Brett spent most of August 1972 — just before his seventh grade year — at Nellis Air Force Base, where Lefty had been training for a combat tour the past year. Lefty assured Brett that his F-111 flew too fast and too low for enemy fire to give him any trouble. Four days later, his jet disappeared from radar.
“He also needed combat hours on his resume to be a Thunderbird pilot when he got back,” Brett said. “He got his combat hour, but the rest of history vanished in the blink of an eye.”
The U.S. began to exit the war about six months later, but while the initial search for Lefty had turned up nothing, it was really just the beginning.
Robert Sr. joined the National League of Families of Prisoners and Missing in Action, a group whose “sole purpose is to obtain the release of all prisoners, the fullest possible accounting for the missing and repatriation of all recoverable remains of those who died serving our nation during the Vietnam War,” according to its website.
He’d later become a board member, working with legislators and eventually attending meetings at the White House.
But 20 years would pass before diplomatic ties between nations formerly at war began to be restored. That’s when officials from both sides began assisting in the search for missing soldiers.
“When those diplomatic relations thawed, we did get right to work,” Brett said.
The first break in Lefty’s case came in May 1993. A joint task force “full accounting team” found nine photographs in a Hanoi air defense museum with captions relating to an F-111 that had gone down Sept. 29, 1972, crashing in Laos, west of Yen Bai province — where Lefty’s mission had been.
Six investigative teams continued the search for the next five years in north Vietnam, but to no avail.
Then a seventh team found something.
It was in Houaphanh Province in Laos, where villagers claimed to know of a plane crash site. On July 31, 1998, they took investigators a few miles to a steep hillside. The evidence was all there: wreckage from an F-111. The villagers explained that the bodies of two pilots had been found and buried. Two years later, the excavated burial sites gave up a host of even more evidence: possible human remains, pieces of flight suits, a U.S. dime dated 1970, a piece of a watchband, a singed necklace.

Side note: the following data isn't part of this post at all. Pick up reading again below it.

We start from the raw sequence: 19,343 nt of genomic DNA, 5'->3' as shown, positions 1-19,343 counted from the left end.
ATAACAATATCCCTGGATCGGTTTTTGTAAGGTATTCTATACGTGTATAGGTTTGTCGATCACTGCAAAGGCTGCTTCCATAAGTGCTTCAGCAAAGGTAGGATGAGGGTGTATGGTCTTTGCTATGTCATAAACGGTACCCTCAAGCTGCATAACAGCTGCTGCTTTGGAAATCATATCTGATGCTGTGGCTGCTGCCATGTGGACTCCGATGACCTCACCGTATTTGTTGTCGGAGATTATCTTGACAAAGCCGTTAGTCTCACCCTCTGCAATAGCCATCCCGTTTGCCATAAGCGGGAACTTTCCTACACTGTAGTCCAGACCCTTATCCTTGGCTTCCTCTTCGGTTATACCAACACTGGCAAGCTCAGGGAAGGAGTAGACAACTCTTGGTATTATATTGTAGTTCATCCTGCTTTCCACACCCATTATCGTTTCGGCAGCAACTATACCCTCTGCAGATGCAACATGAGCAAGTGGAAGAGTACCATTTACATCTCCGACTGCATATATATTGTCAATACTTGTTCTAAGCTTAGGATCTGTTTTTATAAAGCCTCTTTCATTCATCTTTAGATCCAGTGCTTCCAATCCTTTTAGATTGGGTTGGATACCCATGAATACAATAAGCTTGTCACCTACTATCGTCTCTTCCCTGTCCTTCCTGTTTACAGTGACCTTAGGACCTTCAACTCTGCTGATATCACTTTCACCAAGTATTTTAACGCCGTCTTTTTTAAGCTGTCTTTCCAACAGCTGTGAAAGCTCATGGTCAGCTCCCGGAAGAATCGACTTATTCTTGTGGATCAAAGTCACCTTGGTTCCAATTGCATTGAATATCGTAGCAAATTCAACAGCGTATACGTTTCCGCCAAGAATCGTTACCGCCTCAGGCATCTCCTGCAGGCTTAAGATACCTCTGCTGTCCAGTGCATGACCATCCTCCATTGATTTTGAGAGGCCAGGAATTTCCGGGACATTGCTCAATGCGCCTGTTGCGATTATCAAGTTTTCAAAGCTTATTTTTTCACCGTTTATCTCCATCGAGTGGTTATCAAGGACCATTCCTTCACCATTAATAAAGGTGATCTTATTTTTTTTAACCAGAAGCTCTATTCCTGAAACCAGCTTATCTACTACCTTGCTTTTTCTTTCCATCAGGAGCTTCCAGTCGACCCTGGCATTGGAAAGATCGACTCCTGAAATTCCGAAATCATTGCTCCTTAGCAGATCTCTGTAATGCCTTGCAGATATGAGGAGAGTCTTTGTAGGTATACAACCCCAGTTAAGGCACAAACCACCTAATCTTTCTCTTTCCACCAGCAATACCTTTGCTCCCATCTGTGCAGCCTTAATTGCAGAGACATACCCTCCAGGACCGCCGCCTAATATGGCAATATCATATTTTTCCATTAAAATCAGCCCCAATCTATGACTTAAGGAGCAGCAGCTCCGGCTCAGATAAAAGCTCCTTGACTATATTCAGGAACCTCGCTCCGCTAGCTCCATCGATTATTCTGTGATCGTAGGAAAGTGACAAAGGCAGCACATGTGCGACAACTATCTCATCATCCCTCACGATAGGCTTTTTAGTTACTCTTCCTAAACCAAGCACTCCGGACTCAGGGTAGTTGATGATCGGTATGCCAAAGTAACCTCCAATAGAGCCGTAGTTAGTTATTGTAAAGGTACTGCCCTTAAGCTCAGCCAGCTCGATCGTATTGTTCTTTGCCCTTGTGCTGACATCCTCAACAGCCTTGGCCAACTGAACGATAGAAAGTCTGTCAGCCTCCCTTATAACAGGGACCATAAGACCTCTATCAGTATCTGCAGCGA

Later, a team found a human tooth while sifting through the dirt. Tests showed it belonged to Col. Bill Coltman, the pilot that joined Lefty on the mission.
“(It) turned out to be the holy grail of this case,” Brett said.
Analysts confirmed the crew was aboard at the time of impact, and that they could not have survived the crash. By investigation’s end, teams made up of 91 total analysts working the case had flown in by helicopter from about 25 miles away, working on steep hillsides.
“They did so nearly 50 times to get this one job done,” Brett said. “This is not cheap work. But if you ask the families, the results in the end, and the answers to those nagging questions, are worth every cent and every ounce of effort.”
On Aug. 1, 2002, Lefty was interred at Arlington National Cemetery. His 4-month-old grandson was among those in attendance.
There was a chapel service, procession and military band, followed by a low-level flyover from a B-1 bomber.
“When they pulled that casket up next to me in the chapel at Arlington, boy, I almost felt like a seventh-grader all over again,” Brett said. “Same kind of just despair and shock, but then it was so real to see the actual process happening at Arlington so many years later.”
Just before the 21-gun salute, an officer delivered the final call to Lefty and Coltman.
“Col. Coltman and Maj. Brett, stand down. Your mission is complete.”
Reach web editor Ryan Pfeil at firstname.lastname@example.org or at 541-776-4468.